RAILROAD READING. Backtrack editor Michael Blakemore speculates in the March issue (delivery times across the ocean vary) on some additional names for famous locomotive classes, e.g. Bouncy Castle (somebody help me with that reference), Elephant and Castle, Temperance Hall and others in a similar vein. He punts when it comes to the Granges (6840-6879). That would be a problem for a Cornishman, but a trivial exercise to a flatlander, where The National Grange is a political and social organization of and for farmers. Here, though, is a temptation: design a mixed traffic 4-6-0 called Grange Hall.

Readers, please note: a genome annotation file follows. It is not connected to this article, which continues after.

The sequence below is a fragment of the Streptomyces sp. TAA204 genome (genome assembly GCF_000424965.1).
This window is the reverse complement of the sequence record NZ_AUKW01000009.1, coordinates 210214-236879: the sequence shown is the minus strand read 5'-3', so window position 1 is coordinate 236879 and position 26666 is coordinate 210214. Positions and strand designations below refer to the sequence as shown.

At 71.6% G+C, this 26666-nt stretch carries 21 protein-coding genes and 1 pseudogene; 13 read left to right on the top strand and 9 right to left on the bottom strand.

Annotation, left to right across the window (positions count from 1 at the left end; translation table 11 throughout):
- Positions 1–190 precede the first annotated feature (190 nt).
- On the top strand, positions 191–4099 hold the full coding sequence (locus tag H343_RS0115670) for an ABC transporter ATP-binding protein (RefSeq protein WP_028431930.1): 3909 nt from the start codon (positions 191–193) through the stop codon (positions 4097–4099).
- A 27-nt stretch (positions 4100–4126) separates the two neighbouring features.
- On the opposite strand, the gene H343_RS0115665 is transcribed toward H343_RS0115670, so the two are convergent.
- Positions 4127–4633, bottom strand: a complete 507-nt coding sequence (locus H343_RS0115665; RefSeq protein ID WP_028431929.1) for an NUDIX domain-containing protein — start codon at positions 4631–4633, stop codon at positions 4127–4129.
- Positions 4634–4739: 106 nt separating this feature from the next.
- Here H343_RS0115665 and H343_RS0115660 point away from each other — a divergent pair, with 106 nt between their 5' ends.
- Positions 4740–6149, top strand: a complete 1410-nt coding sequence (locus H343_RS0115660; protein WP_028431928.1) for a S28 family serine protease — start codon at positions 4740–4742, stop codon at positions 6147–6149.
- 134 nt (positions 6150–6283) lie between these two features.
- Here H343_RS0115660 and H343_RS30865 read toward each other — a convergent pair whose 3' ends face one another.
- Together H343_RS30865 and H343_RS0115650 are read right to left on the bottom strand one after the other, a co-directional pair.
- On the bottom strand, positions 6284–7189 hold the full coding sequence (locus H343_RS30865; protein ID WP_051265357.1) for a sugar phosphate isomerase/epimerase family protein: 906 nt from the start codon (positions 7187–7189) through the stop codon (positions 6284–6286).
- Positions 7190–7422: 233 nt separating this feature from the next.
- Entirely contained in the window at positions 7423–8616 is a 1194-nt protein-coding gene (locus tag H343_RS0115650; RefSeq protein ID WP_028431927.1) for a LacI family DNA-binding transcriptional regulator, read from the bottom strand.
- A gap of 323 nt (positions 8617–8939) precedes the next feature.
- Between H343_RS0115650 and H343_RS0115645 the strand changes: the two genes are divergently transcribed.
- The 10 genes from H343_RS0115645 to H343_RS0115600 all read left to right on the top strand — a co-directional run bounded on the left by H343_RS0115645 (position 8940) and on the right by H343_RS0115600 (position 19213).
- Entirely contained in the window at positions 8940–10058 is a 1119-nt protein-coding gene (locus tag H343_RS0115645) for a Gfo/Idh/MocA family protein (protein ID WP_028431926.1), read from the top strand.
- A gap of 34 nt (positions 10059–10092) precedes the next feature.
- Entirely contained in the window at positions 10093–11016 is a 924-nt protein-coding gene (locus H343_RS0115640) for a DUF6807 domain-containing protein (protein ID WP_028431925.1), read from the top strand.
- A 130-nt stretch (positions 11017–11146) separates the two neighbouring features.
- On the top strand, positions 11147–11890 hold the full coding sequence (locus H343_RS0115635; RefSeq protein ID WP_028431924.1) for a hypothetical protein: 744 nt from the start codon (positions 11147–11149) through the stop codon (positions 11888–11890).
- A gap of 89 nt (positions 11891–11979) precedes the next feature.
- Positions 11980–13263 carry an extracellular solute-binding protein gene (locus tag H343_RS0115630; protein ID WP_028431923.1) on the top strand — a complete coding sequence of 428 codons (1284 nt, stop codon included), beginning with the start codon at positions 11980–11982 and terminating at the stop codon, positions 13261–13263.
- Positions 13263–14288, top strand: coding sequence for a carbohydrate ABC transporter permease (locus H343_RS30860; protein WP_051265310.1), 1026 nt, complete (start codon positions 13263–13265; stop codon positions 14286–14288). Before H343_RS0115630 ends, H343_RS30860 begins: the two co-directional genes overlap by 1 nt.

The substantive parts of the magazine include an article on the Western class diesel-hydraulics, which had some introduction difficulties attributable in part to their being rushed into use. Author Keith Hill's take: "In a perfect world, the existing diesel-hydraulic locomotives, supplemented by a stud of the best remaining steam engines, should have been allowed to plod on delivering the existing timetable until such time as a 'Western' prototype had been tested to destruction. This would have proved its capabilities and highlighted any flaws before work started on a production run." There is no railroad operation from Land's End east to Moscow capable of doing such a proof. Witness what happened to another German derivative of the so-called King of the Diesel Locomotives that attempted to become a mountain engine on the Rio Grande (scroll around, and enjoy that VW microbus, another failure on the mountains.) Three of the 4000 hp units went to Rio Grande in 1961, with high hopes for something light, powerful, and rail-holding. No joy. What was most telling, however, were differences in attitudes toward running trains. The German technicians who accompanied their locomotives to the States were startled to learn that "turning an engine" means refuelling it, checking the oil and water, inspecting a few things, and sending it right back out over the mountains. No eight hours of scheduled maintenance after each trip.